During our mid-March trip to Costa Rica we drove from Tamarindo to the Arenal area and spent a day and night at the Arenal Volcano Lodge (view from the balcony of our room), with a side visit to Arenal Observatory.
The lodge lured birds with fruit and flowers and running water, to convenient viewing and photography distance. This is a Clay-colored Thrush, I believe.
The clay-colored thrush (Turdus grayi) is a common Middle American bird of the thrush family (Turdidae). It is the national bird of Costa Rica, where it is well known as the yigüirro. Other common names include clay-colored robin.
Someday I would love to write an article about vacation places with the best passive bird watching – like the rental house in Caye Caulker, Belize with a second-story balcony up in the trees… with me in a hammock with a rum drink!
I think this is a Swallow-tailed Kite. We saw many of them but I didn’t get a great pic. Split tail, falcon-like head.
The swallow-tailed kite feeds on small reptiles, such as snakes and lizards. It may also feed on small amphibians such as frogs; large insects, such as grasshoppers, crickets; small birds and eggs; and small mammals including bats. It has been observed to regularly consume fruit in Central America. It drinks by skimming the surface and collecting water in its beak.
We spotted this Crimson-collared Tanager at the Arenal Observatory, a great side trip with good lunch and many walking trails. LINK
A pretty Blue-gray Tanager was waiting a turn at the feeders.
The Blue-gray Tanager is one of the most widespread, and ubiquitous, birds of the humid lowland neotropics. At almost any location between southeastern Mexico and central South America, it is a familiar presence at forest edge, in second-growth, along roads and rivers, in plantations, and even in urban parks and gardens.
We saw a few coatis, or coatimundis, charming furry raccoon-like mammal. This one was scouting for fallen fruit under the bird feeders.
These birds were a real treat for me. We watched them while eating lunch at the observatory lodge.
The Montezuma Oropendola is about the size of a crow and quite exotically beautiful. (This is one of my favorite photos from Costa Rica.)
The oropendola, or Montezuma bird as I heard one local call it, is an icterid, a member of the New World blackbird family (like my friends the grackles). It has a kind of crazy and beautiful song, which you can hear HERE.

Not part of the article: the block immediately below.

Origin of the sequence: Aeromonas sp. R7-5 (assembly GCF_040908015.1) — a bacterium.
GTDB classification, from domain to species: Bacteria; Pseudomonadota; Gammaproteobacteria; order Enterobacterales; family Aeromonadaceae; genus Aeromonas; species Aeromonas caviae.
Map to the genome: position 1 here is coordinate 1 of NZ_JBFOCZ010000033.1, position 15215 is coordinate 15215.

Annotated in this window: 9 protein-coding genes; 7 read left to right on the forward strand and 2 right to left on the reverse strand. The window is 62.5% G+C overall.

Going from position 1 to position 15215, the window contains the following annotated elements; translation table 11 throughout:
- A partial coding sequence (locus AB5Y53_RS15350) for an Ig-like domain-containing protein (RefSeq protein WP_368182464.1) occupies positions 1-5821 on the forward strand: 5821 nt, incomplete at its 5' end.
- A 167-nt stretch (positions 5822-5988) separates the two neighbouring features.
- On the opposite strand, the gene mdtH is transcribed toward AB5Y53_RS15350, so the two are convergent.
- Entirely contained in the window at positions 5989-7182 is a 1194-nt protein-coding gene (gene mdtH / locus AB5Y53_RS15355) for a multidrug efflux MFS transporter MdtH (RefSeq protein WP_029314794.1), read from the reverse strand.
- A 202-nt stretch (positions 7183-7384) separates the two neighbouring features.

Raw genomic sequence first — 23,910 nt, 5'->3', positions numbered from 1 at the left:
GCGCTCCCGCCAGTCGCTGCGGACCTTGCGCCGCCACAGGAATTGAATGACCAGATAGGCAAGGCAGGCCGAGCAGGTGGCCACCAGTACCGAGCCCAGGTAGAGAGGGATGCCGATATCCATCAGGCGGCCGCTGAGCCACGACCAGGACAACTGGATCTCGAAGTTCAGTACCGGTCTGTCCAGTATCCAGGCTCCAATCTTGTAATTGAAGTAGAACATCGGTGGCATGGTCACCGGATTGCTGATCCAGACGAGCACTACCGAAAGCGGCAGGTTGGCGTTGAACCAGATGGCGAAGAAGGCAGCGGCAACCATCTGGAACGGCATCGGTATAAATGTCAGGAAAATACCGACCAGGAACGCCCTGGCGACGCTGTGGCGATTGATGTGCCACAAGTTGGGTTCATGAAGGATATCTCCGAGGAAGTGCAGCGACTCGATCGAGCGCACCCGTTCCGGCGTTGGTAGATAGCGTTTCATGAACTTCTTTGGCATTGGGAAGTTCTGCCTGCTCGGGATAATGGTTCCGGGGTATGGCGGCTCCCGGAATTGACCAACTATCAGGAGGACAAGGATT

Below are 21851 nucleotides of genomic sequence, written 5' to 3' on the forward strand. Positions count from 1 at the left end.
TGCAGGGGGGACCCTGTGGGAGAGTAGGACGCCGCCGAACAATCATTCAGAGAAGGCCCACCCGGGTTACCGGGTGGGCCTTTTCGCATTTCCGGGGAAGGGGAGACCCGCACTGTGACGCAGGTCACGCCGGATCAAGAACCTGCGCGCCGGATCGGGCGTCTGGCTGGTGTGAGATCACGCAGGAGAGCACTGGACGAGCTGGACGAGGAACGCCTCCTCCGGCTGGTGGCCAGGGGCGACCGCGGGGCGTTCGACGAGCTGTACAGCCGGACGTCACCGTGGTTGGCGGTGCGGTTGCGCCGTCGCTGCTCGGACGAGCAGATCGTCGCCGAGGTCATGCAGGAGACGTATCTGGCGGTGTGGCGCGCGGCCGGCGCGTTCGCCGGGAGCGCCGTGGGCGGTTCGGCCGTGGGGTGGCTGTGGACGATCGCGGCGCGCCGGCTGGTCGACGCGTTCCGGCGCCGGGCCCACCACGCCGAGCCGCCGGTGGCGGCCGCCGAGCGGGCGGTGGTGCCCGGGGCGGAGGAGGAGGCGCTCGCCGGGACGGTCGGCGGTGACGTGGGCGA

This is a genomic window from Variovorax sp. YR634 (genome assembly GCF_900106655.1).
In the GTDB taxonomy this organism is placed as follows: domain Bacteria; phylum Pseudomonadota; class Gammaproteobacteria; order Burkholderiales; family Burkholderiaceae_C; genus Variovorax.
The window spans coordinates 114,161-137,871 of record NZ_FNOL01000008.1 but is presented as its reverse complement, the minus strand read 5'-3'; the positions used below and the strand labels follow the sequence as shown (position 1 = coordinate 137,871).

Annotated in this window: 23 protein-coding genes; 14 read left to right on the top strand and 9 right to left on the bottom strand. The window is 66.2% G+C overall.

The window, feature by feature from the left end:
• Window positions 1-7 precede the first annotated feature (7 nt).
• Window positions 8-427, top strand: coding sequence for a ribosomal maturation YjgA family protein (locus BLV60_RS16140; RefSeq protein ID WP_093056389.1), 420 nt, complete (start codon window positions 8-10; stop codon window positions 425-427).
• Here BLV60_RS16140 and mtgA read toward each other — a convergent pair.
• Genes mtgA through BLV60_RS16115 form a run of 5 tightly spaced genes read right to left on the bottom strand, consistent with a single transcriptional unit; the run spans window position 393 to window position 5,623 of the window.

This is a bird I will never forget.
We found this bird near a trail. It seemed unconcerned by our presence. It is a Crested Guan, I think.
In protected areas where hunting is not allowed, the species can be quite approachable and even tame, but throughout much of its range Crested Guan is heavily hunted.
A bit dinosaur-like, don’t you think?
Very happy to capture this flitting jewel of a hummingbird. Not sure what kind it is.
(Update: later IDed via Facebook What’s This Bird as a Crowned Woodnymph.)
From many places we could see the volcano. It has been dormant since 2010, which doesn’t seem like a very long time!
On our little hike we came across some cattle and their bird pals the Cattle Egrets.
The short, thick-necked Cattle Egret spends most of its time in fields rather than streams. It forages at the feet of grazing cattle, head bobbing with each step, or rides on their backs to pick at ticks. This stocky white heron has yellow plumes on its head and neck during breeding season. Originally from Africa, it found its way to North America in 1953 and quickly spread across the continent. Elsewhere in the world, it forages alongside camels, ostriches, rhinos, and tortoises—as well as farmers’ tractors.
Hunting cattle egret.
In the woods we saw a Chestnut-mandibled Toucan.
It is one of the larger, more conspicuous species of toucan, and is often noted for its yelping, far-carrying vocalization (described by locals as “Díos te dé!”). It is largely frugivorous, but like other toucans it occasionally feeds on insects, lizards, and the eggs of other birds.
Next morning at the lodge I saw this neat medium-sized bird, a Smooth-billed Ani.
A bird of tropical savannahs in the Caribbean and South America, the Smooth-billed Ani reaches the United States only in southern Florida.